With clear proof of the threat, Europe can no longer turn a blind eye to Iranian hostility
The determination of the EU to preserve the Iran nuclear deal is the source of genuine bafflement in Washington, writes Con Coughlin
The reluctance of the major European powers to support the Trump administration’s implementation of a new sanctions regime against Iran will only serve to deepen the already dangerous rift that is emerging in the transatlantic alliance.
Tensions have been running high between the US and the EU over President Donald Trump’s threat to start a trade war with Europe over what he regards as the bloc’s protectionist policies towards American commerce, with the bloc threatening retaliatory measures of its own.
And these strains could be further exacerbated if the EU continues with its policy of opposing Washington’s decision to impose a new sanctions on Iran in an attempt to curb its increasingly pernicious influence in the Middle East.
The Trump administration has made it abundantly clear that it will take a very dim view of any European enterprise that continues to do business with Tehran, thereby undercutting the effectiveness of the American sanctions. As the president bluntly declared after announcing the renewal of sanctions against Iran earlier this week, “anyone doing business with Iran will not be doing business with the United States".
But rather than take the hint, the major European powers joined forces with Federica Mogherini, the EU’s foreign policy chief, to declare their opposition to the American action, as well as their intention to maintain a “business as usual” approach to Iran – irrespective of Washington’s fierce opposition.
The EU has even advised any European company that finds itself targeted by Washington for trading with Iran to take advantage of the EU’s so-called “Blocking Statute”, which claims to give European firms protection against any fines or any other measures taken against them by the US.
But as this has never been tested, many European businessmen are sceptical that it affords proper protection against the might of the American judiciary. Furthermore, it essentially gives European firms the choice between doing business with Iran’s relatively small domestic market or with the powerhouse that is the American economy.
Not surprisingly most European concerns prefer the latter option, especially as, if they continue trading with Iran, they risk being denied access to American finance and markets, as well as being liable to fines.
Consequently a number of leading European businesses, including Airbus, Daimler, Siemens and Total, have indicated they are reviewing their business ties with Iran, concerned about finding themselves subjected to punitive American actions.
The insistence of European powers, such as Britain, Germany and France, who issued a joint statement supporting the EU’s position that it “deeply regrets” the White House’s move, is the source of genuine bafflement in Washington.
The official EU position is that “preserving the nuclear deal with Iran is a matter of respecting international agreements and a matter of international security".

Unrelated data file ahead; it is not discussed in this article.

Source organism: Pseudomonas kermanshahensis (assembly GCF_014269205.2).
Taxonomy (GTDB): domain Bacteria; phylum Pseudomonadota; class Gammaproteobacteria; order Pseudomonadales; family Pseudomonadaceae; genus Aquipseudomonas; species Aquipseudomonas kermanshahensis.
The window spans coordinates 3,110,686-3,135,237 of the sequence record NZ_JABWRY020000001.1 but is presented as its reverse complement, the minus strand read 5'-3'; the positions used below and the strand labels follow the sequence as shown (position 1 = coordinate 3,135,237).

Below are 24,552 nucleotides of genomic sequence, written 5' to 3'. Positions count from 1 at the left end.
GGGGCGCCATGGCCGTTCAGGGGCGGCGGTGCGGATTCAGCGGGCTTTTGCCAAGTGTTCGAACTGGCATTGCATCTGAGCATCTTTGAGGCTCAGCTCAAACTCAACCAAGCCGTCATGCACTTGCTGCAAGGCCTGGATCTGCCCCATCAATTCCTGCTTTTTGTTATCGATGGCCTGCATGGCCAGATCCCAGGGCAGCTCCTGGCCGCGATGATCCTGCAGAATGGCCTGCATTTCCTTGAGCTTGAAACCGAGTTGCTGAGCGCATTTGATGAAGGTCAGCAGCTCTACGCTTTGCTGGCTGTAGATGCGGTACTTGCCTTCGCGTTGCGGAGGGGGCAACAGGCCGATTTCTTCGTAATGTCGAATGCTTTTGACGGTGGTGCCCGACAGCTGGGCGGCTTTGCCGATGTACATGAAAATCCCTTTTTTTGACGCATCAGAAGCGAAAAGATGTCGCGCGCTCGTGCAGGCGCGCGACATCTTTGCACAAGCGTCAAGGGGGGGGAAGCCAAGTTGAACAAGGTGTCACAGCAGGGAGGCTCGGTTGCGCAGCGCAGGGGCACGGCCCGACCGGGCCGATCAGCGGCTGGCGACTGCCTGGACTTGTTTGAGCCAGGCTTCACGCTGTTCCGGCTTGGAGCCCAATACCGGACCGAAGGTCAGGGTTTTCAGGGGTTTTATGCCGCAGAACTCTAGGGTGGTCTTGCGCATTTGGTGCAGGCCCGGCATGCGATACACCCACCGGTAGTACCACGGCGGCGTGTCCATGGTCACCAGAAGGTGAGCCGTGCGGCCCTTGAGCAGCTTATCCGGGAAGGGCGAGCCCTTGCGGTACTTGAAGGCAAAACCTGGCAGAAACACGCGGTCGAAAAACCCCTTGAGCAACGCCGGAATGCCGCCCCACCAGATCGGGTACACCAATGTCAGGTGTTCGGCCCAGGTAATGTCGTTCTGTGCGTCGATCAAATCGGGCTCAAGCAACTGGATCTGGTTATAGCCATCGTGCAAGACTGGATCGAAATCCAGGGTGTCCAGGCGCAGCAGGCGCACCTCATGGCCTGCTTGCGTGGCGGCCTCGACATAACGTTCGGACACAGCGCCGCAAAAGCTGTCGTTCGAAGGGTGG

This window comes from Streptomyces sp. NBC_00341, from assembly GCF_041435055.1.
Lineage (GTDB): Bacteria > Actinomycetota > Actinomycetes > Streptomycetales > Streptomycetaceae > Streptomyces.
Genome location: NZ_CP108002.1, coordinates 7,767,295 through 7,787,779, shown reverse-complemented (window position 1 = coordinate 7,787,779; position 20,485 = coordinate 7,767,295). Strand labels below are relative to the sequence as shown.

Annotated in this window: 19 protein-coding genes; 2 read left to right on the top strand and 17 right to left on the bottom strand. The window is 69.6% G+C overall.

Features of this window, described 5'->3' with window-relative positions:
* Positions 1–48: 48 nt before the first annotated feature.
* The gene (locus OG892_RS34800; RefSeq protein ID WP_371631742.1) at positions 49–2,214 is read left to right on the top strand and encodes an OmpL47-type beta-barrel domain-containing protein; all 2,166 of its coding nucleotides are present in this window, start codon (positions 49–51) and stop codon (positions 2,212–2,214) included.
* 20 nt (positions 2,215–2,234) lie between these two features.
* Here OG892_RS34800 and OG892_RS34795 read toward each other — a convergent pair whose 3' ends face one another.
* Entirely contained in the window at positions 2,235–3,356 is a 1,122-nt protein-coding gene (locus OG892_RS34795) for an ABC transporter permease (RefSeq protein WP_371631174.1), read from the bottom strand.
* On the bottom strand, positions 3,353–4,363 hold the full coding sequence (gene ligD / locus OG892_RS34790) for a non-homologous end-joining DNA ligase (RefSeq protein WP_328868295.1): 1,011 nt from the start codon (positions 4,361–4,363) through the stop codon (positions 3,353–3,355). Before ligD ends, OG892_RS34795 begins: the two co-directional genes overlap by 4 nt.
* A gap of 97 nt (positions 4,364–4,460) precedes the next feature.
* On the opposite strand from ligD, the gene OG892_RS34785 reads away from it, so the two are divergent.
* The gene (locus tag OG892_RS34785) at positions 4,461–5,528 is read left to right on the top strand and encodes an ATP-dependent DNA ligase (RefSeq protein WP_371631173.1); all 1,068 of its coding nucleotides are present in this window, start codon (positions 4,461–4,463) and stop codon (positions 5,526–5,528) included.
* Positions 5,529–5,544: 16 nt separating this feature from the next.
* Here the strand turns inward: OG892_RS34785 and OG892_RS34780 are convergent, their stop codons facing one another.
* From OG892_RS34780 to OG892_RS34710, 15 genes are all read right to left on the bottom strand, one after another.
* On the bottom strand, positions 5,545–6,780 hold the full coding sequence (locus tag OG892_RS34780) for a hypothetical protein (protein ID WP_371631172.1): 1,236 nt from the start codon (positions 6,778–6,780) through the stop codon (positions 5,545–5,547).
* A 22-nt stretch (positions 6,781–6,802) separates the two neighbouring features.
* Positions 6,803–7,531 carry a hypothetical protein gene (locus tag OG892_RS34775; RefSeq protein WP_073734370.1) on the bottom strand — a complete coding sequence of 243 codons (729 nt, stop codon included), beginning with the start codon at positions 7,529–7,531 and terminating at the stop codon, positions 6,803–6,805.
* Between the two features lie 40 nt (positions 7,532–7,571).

Washington takes an entirely different view, insisting that imposing new sanctions is essential to safeguarding international security in the face of increased aggression from the ayatollahs. The American position was best summed up by Mike Pompeo, the administration’s hawkish Secretary of State, who confirmed that the new sanctions were more a reaction to Iran’s continued bellicose behaviour than technical deficiencies in the nuclear deal itself.
“We’re hopeful that we can find a way to move forward,” Mr Pompeo explained, “but it’s going to require enormous change on the part of the Iranian regime. They’ve got to behave like a normal country. That’s the ask. It’s pretty simple.”
Mr Pompeo, who previously served as director of the CIA, is well-versed in the malign influence Iran exercises throughout the Middle East, as are other leading members of the administration’s security establishment such as Defence Secretary James Mattis and John Bolton, the National Security Advisor.
They have issued repeated warnings to Tehran to end its meddling in countries like Syria, Iraq and Yemen, but to no avail.
From the American perspective, therefore, confronting Iran over the aggressive policies it has continued to pursue in the region – especially against those Arab states that are Washington’s allies – since the nuclear deal was signed in 2015 was a no-brainer.
But Washington has struggled to comprehend the obstinate refusal of the 28 member states of the EU – not a single European country has so far backed the American position – when it believes the case against Iran is so clear-cut.
For Iran’s aggressive posture poses as much as a threat to European security as it does the rest of the world, as The National’s latest revelations about the Iranians running a wide-ranging espionage network have demonstrated.
According to documents seen by The National, Asdollah Assadi, the Iranian diplomat arrested in Germany in June for orchestrating a bomb plot against an opposition rally in Paris, has been running a European spy ring to acquire technology to boost the regime’s missile arsenal, while also disrupting opposition groups and carrying out assassinations.
If the Europeans need proof of the threat Iran poses to their interests, this is it. And yet the EU in its wisdom insists on turning a blind eye to Iran’s hostile actions, and instead clings to the fiction that, by maintaining trade ties with Tehran, it will be able to influence a change in Iran’s conduct for the better.
This approach has not worked in the past and is unlikely to work in the future, a fact the EU and its supporters need to grasp before any further damage is caused to the vital alliance with the US.
Con Coughlin is the Daily Telegraph’s defence and foreign affairs editor and author of “Khomeini’s Ghost”
Updated: August 9, 2018 05:56 PM